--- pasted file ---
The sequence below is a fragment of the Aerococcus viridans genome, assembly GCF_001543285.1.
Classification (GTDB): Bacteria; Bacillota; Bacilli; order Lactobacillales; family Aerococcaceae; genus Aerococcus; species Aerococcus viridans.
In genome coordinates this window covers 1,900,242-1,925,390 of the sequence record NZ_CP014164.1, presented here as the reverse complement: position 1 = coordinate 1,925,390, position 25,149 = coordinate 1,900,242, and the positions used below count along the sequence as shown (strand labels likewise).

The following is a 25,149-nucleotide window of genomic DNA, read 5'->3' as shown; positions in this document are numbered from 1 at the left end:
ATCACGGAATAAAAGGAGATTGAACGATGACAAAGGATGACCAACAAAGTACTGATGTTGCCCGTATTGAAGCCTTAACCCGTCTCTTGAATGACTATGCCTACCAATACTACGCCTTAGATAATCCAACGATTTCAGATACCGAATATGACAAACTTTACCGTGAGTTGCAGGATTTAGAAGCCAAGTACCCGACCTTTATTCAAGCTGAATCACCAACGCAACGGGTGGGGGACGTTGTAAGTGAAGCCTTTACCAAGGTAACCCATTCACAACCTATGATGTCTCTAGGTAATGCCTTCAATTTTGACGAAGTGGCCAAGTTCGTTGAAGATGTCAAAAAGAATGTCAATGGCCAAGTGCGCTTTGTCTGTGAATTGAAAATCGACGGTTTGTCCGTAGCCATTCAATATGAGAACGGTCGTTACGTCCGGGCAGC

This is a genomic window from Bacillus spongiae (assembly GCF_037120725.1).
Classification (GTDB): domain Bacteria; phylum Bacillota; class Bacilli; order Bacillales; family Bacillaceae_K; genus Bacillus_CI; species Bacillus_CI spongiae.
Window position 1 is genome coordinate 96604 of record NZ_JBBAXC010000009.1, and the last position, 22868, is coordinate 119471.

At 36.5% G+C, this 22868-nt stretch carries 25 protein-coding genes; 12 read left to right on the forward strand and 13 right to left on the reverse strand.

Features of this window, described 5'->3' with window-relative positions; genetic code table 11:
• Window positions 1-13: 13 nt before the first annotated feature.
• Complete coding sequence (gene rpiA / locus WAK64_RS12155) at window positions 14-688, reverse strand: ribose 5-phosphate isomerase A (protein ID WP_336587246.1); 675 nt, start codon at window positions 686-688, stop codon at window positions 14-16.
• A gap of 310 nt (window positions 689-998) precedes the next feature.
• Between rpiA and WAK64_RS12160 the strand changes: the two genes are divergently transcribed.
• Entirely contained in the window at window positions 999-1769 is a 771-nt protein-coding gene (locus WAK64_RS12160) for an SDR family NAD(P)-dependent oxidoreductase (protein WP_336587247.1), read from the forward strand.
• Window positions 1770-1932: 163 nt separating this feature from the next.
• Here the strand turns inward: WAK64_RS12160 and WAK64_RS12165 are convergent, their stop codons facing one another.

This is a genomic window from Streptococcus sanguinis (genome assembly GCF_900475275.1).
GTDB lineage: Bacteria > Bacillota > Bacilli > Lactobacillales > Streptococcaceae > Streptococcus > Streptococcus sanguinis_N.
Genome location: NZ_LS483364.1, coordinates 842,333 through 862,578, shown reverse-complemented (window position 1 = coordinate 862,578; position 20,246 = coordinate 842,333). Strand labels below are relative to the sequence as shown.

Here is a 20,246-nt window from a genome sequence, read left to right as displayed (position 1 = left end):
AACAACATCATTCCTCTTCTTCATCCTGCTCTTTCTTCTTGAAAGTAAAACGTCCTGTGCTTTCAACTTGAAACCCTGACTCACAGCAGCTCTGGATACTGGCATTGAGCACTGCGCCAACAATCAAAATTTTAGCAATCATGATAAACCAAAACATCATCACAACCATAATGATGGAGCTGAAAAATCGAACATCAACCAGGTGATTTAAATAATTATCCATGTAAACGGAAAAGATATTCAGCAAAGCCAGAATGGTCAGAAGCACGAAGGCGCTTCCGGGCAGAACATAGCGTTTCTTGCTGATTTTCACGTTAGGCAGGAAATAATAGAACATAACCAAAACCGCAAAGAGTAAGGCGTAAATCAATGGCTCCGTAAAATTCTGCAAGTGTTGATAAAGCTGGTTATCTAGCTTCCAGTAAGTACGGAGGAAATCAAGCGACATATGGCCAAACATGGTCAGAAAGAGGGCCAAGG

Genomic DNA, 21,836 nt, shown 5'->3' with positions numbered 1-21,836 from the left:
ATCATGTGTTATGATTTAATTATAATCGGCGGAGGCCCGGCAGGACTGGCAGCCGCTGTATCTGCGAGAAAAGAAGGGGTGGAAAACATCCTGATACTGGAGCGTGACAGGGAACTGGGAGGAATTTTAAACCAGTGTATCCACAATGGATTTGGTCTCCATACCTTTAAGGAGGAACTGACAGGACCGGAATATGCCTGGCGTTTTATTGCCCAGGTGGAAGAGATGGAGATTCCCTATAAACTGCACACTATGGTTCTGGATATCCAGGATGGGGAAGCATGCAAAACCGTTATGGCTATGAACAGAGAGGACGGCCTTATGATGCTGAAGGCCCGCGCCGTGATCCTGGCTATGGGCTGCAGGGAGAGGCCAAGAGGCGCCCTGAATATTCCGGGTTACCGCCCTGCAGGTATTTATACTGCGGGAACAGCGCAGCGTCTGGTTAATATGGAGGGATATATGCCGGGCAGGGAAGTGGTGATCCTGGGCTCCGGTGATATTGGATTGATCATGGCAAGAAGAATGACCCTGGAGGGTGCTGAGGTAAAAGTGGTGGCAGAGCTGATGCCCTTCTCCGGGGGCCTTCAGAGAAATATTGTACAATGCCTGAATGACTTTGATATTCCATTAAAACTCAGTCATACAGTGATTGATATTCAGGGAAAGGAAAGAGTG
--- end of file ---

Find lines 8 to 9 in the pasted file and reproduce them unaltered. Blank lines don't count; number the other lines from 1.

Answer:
Window position 1 is genome coordinate 96604 of record NZ_JBBAXC010000009.1, and the last position, 22868, is coordinate 119471.

At 36.5% G+C, this 22868-nt stretch carries 25 protein-coding genes; 12 read left to right on the forward strand and 13 right to left on the reverse strand.